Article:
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After weekend after weekend of rain it was with pure delight that I was out cutting back hellebore leaves first thing this morning, making the most of the blue skies in case they were going to be short-lived but I needn’t have worried as the fine weather lasted longer than my energy levels or my back muscles.

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I don’t ascribe to the ‘slow gardening’ approach at this time of year which advocates leaving all the tidying up until the spring.  I think it is fine if you have a garden that is grasses and late summer perennials but with a garden like mine that I like to look as good as possible all year and which is planted in the layer style it is important to keep on top of things.  I’m not talking about putting the garden to bed for the winter – what a waste of a quarter of the year and so many delights.  Instead I love to potter and tidy and consider.  With the amount of rain we have had this month I am glad I take this approach as lifting the sodden thick layers of sycamore leaves revealed the hellebore flower buds above which were struggling to push their way through just as some of the bulbs were, you can see how little light has got to them.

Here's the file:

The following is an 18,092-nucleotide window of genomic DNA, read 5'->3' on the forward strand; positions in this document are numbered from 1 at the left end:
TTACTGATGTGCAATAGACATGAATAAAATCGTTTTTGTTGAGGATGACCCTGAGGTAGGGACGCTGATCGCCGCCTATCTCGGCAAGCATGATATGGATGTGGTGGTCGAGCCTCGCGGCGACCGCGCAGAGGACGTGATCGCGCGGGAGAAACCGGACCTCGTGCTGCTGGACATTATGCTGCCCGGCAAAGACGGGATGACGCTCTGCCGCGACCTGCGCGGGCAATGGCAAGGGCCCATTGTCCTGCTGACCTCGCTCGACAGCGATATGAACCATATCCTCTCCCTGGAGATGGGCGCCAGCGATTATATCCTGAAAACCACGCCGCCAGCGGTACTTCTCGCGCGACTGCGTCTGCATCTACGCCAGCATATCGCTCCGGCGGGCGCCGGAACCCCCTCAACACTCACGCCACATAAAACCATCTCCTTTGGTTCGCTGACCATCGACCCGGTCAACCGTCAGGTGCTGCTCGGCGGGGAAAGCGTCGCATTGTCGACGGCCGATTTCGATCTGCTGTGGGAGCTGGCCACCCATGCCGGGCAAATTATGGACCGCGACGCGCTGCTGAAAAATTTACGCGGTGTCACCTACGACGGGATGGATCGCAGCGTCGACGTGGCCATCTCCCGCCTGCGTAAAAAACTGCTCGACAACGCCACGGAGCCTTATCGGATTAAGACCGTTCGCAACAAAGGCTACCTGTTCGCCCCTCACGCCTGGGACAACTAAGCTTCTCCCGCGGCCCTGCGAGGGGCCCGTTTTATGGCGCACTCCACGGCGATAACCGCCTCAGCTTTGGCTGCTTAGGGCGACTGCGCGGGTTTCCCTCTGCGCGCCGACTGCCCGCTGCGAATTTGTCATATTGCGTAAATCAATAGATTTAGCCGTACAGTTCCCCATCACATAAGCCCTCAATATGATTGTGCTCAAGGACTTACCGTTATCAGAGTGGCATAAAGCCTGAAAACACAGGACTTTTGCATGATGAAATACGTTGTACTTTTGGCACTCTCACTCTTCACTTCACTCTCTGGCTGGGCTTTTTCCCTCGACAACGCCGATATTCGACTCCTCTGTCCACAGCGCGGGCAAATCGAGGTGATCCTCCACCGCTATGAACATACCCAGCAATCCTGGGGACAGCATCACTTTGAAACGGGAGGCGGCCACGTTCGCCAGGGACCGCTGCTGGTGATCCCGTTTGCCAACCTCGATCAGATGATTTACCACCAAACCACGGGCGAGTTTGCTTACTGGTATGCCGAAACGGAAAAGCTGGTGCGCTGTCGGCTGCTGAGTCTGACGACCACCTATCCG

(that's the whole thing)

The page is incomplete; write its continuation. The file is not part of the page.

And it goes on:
Galanthus elwesii 'Mrs Macnamara'

Galanthus elwesii ‘Mrs Macnamara’

Back on the 5th December I shared my surprise at discovering a snowdrop about to open.  Finally this weekend I have had the privilege of seeing the flowers fully open and this has helped me confirm that its identify is Galanthus elwesii ‘Mrs Macnamara’, a very elegant flower with long outer petals and a nice nodding head.

Galanthus elwesii 'Mrs Macnamara'

Galanthus elwesii ‘Mrs Macnamara’

The main borders have been tidied and cleared of leaves and decaying stems cut back. I still have the very back borders to do and I have a scheme around the compost bins that I am hoping I might get a chance to carry out before I return to work on the 4th January, which does seem a very long way away being next year!  Though no doubt having seen the forecast I will spend more time day dreaming over seed catalogues and making plans for gardens to visit this year.

 

Foliage Follow Up December 2014 – Variegation

Fatsia japonica 'Spiders Web'

Fatsia japonica ‘Spiders Web’

If you were to ask me if I liked variegated foliage I wouldn’t immediately say yes but then again I wouldn’t immediately say no either.  It’s not something I have a firm opinion on and I don’t really understand why some people say such things as ‘I don’t like yellow flowers in my garden’ as there are so many shades of yellow, different shaped flowers and it depends on different light etc.  But I like foliage – a lot. So it isn’t that big a leap when you are fascinated with texture, colour and form of leaves and how they work together to start to develop an interest in variegation.

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Arum